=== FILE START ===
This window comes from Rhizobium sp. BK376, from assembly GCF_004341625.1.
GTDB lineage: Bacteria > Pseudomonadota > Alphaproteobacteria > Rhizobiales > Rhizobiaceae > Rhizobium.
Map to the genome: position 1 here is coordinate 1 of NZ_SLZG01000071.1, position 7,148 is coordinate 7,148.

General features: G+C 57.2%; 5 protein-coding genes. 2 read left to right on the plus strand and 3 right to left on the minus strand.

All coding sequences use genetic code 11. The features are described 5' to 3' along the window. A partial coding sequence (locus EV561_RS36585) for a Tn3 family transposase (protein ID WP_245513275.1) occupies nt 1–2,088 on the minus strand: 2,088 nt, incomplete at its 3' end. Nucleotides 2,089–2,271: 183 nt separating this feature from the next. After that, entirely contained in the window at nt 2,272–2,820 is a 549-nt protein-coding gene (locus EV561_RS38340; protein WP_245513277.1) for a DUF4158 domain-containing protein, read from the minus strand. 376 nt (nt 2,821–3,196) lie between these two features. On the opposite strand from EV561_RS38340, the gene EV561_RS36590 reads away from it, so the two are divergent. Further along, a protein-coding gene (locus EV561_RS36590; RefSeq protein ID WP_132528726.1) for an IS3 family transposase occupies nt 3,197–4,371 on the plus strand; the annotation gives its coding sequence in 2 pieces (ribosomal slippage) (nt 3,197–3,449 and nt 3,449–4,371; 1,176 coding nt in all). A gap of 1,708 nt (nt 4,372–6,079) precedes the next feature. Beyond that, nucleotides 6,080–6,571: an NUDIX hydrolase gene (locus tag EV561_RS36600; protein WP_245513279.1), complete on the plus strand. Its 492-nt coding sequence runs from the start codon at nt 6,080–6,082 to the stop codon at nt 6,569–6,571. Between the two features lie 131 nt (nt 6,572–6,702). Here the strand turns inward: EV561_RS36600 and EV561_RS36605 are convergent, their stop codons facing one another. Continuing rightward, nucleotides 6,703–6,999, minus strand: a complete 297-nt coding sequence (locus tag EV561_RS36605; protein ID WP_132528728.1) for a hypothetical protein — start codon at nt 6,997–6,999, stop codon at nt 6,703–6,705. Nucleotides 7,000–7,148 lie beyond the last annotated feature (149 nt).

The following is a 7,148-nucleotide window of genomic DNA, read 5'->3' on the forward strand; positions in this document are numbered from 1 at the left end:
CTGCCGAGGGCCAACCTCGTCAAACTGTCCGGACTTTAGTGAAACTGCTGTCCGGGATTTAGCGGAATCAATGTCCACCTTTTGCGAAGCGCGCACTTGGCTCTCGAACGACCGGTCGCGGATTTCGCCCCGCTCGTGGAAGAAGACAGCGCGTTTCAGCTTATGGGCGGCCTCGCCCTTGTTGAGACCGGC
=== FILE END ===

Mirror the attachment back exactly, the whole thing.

This window comes from Rhizobium sp. BK376, from assembly GCF_004341625.1.
GTDB lineage: Bacteria > Pseudomonadota > Alphaproteobacteria > Rhizobiales > Rhizobiaceae > Rhizobium.
Map to the genome: position 1 here is coordinate 1 of NZ_SLZG01000071.1, position 7,148 is coordinate 7,148.

General features: G+C 57.2%; 5 protein-coding genes. 2 read left to right on the plus strand and 3 right to left on the minus strand.

All coding sequences use genetic code 11. The features are described 5' to 3' along the window. A partial coding sequence (locus EV561_RS36585) for a Tn3 family transposase (protein ID WP_245513275.1) occupies nt 1–2,088 on the minus strand: 2,088 nt, incomplete at its 3' end. Nucleotides 2,089–2,271: 183 nt separating this feature from the next. After that, entirely contained in the window at nt 2,272–2,820 is a 549-nt protein-coding gene (locus EV561_RS38340; protein WP_245513277.1) for a DUF4158 domain-containing protein, read from the minus strand. 376 nt (nt 2,821–3,196) lie between these two features. On the opposite strand from EV561_RS38340, the gene EV561_RS36590 reads away from it, so the two are divergent. Further along, a protein-coding gene (locus EV561_RS36590; RefSeq protein ID WP_132528726.1) for an IS3 family transposase occupies nt 3,197–4,371 on the plus strand; the annotation gives its coding sequence in 2 pieces (ribosomal slippage) (nt 3,197–3,449 and nt 3,449–4,371; 1,176 coding nt in all). A gap of 1,708 nt (nt 4,372–6,079) precedes the next feature. Beyond that, nucleotides 6,080–6,571: an NUDIX hydrolase gene (locus tag EV561_RS36600; protein WP_245513279.1), complete on the plus strand. Its 492-nt coding sequence runs from the start codon at nt 6,080–6,082 to the stop codon at nt 6,569–6,571. Between the two features lie 131 nt (nt 6,572–6,702). Here the strand turns inward: EV561_RS36600 and EV561_RS36605 are convergent, their stop codons facing one another. Continuing rightward, nucleotides 6,703–6,999, minus strand: a complete 297-nt coding sequence (locus tag EV561_RS36605; protein ID WP_132528728.1) for a hypothetical protein — start codon at nt 6,997–6,999, stop codon at nt 6,703–6,705. Nucleotides 7,000–7,148 lie beyond the last annotated feature (149 nt).

The following is a 7,148-nucleotide window of genomic DNA, read 5'->3' on the forward strand; positions in this document are numbered from 1 at the left end:
CTGCCGAGGGCCAACCTCGTCAAACTGTCCGGACTTTAGTGAAACTGCTGTCCGGGATTTAGCGGAATCAATGTCCACCTTTTGCGAAGCGCGCACTTGGCTCTCGAACGACCGGTCGCGGATTTCGCCCCGCTCGTGGAAGAAGACAGCGCGTTTCAGCTTATGGGCGGCCTCGCCCTTGTTGAGACCGGC